During most of the healing phase, you will be able to wear a temporary false tooth appliance of some type.  However, in a few instances the patient must go for up to 2 weeks without any false teeth after the first surgery, so you may need to take some time off work or away from the public during initial healing.  Dental implant treatment generally requires many months to complete and sometimes can run over 1 year.  The results are generally worth the wait.  Patience is a virtue when it comes to dental implant treatment!  It may be advisable to put off dental implant treatment if you will not remain in the area until completion of the treatment. Since planning and treatment is complex, it would be advisable to have the same doctor begin and complete your treatment.


There is usually some form of treatment available to replace your missing teeth that does not necessitate the placement of dental implants.  Usually, the cost is less for these alternative treatments and it doesn’t usually take as much time to complete the treatment.  Complications and benefits of these treatments as well as complications of these alternative therapies will vary between patients.  However, other types of tooth replacement generally require cutting down other teeth, additional stress on neighboring teeth, retention of dental plaque, more difficulty cleaning the teeth, and increased risk of cavities.  Dentures usually possess poorer retention and function without implants.  You will be provided with verbal information and a letter describing alternatives more specific to your case.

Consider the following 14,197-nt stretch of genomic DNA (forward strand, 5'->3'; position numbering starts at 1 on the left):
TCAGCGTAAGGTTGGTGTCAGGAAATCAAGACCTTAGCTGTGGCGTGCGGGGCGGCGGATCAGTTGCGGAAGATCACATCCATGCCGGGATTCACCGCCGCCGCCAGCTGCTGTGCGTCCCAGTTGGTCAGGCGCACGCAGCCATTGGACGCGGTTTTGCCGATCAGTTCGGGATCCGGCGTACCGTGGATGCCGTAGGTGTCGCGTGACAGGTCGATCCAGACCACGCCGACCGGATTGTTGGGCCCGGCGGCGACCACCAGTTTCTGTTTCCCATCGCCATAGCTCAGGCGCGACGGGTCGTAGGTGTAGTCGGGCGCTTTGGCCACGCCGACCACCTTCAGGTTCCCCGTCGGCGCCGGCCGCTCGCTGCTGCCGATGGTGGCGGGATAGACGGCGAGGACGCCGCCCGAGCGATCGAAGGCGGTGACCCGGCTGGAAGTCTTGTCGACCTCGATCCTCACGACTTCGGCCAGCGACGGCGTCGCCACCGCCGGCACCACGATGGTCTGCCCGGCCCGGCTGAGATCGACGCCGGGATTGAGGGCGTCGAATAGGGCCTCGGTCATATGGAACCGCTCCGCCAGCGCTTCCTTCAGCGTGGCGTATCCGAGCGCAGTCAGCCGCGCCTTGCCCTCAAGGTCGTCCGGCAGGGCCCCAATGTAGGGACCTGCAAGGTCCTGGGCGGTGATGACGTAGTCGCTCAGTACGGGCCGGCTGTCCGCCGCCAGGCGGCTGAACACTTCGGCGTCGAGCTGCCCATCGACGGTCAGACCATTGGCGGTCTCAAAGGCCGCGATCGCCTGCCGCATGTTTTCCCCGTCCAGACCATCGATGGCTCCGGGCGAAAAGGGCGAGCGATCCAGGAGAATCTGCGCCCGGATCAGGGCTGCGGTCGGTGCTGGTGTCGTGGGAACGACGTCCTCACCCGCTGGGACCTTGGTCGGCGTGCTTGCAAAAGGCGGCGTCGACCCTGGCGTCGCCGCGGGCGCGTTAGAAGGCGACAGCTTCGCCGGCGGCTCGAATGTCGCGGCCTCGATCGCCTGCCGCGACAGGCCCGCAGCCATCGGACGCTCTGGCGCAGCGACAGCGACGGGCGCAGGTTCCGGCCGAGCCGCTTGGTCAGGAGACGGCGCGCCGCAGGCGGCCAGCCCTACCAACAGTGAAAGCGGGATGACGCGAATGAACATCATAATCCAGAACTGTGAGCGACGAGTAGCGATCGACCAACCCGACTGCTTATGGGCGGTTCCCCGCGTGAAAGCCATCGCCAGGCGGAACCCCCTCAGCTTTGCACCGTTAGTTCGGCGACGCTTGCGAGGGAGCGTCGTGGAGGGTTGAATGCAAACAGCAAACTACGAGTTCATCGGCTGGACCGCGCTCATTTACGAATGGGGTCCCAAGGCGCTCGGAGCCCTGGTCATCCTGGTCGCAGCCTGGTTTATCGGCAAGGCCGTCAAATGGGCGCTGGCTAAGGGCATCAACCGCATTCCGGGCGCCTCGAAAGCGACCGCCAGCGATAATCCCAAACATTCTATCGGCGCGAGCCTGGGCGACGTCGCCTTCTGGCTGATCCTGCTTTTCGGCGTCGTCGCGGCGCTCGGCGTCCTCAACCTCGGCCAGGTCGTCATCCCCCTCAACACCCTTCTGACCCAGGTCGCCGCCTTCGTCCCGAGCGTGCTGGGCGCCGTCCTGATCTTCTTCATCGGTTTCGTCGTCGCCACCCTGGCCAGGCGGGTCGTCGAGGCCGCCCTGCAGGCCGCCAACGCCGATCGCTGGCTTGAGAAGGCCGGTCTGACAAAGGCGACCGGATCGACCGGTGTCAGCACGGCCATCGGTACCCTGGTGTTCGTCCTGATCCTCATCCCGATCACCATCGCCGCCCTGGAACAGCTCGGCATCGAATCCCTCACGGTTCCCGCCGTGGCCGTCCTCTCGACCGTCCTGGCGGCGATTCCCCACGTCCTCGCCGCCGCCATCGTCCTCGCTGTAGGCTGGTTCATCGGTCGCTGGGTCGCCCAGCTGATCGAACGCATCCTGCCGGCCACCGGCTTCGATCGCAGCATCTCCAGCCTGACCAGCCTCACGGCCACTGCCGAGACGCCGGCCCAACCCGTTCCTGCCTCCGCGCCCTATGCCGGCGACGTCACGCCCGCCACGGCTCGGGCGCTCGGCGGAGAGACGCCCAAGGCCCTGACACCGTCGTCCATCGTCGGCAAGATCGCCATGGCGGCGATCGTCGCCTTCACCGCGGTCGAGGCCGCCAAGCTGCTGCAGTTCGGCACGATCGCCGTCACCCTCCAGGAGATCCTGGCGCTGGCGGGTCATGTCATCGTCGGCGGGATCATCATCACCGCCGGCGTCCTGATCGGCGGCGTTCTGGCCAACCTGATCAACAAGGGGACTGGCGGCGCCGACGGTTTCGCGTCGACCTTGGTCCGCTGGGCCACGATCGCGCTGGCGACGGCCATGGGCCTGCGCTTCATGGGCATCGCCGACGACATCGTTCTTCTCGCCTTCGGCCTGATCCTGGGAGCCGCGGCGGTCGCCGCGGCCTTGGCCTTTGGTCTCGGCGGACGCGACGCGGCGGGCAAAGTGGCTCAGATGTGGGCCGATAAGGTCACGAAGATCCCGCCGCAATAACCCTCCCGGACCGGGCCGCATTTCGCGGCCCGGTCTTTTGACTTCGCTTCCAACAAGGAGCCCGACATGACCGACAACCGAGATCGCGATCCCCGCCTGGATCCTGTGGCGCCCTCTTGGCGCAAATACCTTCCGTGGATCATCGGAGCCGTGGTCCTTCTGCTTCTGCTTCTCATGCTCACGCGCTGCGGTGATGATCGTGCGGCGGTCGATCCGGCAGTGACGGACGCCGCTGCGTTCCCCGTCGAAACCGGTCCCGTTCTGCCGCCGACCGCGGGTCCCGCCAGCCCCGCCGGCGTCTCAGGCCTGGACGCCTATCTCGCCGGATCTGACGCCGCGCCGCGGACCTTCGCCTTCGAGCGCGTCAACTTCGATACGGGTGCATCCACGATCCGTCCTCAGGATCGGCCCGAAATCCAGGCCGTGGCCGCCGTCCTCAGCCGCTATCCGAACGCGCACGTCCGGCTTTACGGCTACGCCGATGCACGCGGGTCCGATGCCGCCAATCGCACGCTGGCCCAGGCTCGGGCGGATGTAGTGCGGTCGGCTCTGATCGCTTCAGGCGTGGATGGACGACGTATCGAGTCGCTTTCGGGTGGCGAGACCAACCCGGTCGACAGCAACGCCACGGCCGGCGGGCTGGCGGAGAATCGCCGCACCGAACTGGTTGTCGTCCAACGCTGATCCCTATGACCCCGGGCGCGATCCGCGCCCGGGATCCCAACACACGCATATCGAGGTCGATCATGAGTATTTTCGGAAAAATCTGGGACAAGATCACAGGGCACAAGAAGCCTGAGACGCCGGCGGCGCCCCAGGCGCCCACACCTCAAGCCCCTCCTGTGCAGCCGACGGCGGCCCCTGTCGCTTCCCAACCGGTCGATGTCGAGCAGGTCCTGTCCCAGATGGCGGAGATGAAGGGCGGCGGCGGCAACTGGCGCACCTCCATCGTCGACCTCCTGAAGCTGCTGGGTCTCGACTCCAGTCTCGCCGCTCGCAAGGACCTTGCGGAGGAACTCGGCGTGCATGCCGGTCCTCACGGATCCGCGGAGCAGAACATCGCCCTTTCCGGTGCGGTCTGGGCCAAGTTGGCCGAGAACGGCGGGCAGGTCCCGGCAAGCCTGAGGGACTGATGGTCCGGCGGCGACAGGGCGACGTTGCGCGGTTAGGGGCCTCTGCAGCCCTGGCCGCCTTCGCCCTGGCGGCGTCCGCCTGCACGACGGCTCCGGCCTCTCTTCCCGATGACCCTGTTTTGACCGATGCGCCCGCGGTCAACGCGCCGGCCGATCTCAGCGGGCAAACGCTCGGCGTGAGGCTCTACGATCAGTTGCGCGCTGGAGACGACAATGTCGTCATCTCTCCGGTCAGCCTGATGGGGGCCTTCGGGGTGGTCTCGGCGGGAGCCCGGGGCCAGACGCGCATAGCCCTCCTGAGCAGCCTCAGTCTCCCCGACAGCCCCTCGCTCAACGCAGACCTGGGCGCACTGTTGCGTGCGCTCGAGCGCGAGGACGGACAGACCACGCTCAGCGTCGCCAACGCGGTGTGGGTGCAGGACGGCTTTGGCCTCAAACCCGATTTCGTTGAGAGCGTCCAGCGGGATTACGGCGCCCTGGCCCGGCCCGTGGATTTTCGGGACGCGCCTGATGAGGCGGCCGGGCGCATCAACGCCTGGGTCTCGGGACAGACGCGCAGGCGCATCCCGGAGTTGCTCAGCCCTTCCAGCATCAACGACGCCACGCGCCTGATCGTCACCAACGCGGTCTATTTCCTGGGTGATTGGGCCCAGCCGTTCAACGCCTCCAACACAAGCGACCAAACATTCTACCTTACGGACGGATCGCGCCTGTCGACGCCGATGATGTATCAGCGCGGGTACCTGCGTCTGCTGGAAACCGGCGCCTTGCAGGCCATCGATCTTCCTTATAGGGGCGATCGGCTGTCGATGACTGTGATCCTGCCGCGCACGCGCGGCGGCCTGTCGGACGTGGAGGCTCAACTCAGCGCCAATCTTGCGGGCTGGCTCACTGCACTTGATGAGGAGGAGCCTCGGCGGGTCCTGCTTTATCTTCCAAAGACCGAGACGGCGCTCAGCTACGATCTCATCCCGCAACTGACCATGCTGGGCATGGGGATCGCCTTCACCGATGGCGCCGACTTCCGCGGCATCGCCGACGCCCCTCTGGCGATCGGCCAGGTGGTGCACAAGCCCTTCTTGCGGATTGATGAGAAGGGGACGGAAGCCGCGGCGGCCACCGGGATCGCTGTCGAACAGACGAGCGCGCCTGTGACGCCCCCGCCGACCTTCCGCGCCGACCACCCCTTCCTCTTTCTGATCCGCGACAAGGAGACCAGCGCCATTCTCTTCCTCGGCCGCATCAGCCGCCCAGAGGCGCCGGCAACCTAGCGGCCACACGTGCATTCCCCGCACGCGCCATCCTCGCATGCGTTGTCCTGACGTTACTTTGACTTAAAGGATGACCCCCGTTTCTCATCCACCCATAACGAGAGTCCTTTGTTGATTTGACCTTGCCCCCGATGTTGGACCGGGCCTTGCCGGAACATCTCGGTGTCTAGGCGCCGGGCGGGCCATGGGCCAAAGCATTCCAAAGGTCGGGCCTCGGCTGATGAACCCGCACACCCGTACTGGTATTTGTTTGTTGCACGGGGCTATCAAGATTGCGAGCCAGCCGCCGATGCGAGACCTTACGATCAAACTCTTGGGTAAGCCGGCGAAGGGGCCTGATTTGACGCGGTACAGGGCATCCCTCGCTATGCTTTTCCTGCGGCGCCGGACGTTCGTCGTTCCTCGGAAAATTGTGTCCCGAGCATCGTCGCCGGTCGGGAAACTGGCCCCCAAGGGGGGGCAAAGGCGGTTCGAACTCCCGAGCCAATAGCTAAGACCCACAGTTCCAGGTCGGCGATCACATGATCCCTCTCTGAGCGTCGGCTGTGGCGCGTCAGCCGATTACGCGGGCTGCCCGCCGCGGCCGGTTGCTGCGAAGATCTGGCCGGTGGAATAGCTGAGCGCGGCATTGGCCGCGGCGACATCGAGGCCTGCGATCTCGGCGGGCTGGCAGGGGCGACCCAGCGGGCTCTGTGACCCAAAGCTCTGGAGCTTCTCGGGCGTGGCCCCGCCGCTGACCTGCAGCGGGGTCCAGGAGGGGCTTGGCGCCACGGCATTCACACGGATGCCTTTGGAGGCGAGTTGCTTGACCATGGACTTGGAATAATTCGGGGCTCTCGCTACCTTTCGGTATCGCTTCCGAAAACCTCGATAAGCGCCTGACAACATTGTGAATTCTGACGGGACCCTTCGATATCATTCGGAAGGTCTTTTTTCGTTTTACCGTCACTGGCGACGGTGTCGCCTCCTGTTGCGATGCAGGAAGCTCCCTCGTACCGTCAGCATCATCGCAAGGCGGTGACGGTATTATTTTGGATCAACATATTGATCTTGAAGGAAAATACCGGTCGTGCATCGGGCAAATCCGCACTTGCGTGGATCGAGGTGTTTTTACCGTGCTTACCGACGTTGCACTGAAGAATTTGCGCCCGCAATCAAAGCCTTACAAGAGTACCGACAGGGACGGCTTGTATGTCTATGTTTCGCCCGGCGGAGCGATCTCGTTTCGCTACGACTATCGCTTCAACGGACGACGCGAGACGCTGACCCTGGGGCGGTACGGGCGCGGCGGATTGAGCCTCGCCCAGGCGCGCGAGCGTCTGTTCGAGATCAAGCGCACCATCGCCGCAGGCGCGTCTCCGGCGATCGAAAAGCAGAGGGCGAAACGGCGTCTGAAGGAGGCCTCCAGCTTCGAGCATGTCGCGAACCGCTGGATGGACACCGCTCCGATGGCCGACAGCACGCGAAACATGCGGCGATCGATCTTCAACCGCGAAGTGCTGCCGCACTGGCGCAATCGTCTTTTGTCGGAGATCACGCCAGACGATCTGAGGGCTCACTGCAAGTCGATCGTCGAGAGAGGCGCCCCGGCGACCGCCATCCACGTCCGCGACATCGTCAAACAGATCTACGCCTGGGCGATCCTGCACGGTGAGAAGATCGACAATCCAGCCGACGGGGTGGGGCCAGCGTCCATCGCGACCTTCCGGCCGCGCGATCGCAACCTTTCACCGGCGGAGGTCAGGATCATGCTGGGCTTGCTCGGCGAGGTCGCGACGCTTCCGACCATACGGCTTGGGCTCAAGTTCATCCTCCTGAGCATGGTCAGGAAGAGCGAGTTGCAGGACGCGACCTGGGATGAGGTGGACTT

If you desire sedation during the procedure, please let Dr. Bauman know before scheduling the procedure as this will require additional preparation.  You will want to take the remainder of the surgical day away from work.  If you have a job that entails heavy physical exercise, you may want more time away from work.  You will be on a liquid-soft diet for a few days after the surgery.  Therefore, you will want to have plenty of nutritious liquids and soft foods on hand.  Dietary supplements (Ensure, Sustical) are not absolutely necessary, but require little preparation to ensure adequate nutrition.  These supplements are not safe for diabetics however.  Diabetics and other patients for whom very controlled nutrition is necessary may puree their normal diet in a food blender using milk or fruit juices to thin drier foods.